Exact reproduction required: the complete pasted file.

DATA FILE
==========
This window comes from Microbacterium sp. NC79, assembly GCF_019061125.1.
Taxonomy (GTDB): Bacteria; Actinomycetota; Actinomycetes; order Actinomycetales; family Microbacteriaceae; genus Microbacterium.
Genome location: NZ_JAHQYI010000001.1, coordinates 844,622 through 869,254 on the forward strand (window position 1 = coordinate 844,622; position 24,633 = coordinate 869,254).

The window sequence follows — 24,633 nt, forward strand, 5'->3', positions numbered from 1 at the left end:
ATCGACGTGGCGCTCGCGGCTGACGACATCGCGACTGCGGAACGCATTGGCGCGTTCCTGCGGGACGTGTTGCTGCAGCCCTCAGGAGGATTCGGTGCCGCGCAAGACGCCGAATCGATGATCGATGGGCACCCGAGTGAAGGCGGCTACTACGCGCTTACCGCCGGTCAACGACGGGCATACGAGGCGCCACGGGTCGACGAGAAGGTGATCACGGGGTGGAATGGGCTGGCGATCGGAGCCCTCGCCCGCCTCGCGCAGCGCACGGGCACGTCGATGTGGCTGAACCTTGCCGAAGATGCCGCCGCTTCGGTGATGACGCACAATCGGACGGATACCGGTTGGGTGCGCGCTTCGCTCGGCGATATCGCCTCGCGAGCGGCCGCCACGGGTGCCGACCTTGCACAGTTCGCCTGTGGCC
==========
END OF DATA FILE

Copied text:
This window comes from Microbacterium sp. NC79, assembly GCF_019061125.1.
Taxonomy (GTDB): Bacteria; Actinomycetota; Actinomycetes; order Actinomycetales; family Microbacteriaceae; genus Microbacterium.
Genome location: NZ_JAHQYI010000001.1, coordinates 844,622 through 869,254 on the forward strand (window position 1 = coordinate 844,622; position 24,633 = coordinate 869,254).

The window sequence follows — 24,633 nt, forward strand, 5'->3', positions numbered from 1 at the left end:
ATCGACGTGGCGCTCGCGGCTGACGACATCGCGACTGCGGAACGCATTGGCGCGTTCCTGCGGGACGTGTTGCTGCAGCCCTCAGGAGGATTCGGTGCCGCGCAAGACGCCGAATCGATGATCGATGGGCACCCGAGTGAAGGCGGCTACTACGCGCTTACCGCCGGTCAACGACGGGCATACGAGGCGCCACGGGTCGACGAGAAGGTGATCACGGGGTGGAATGGGCTGGCGATCGGAGCCCTCGCCCGCCTCGCGCAGCGCACGGGCACGTCGATGTGGCTGAACCTTGCCGAAGATGCCGCCGCTTCGGTGATGACGCACAATCGGACGGATACCGGTTGGGTGCGCGCTTCGCTCGGCGATATCGCCTCGCGAGCGGCCGCCACGGGTGCCGACCTTGCACAGTTCGCCTGTGGCC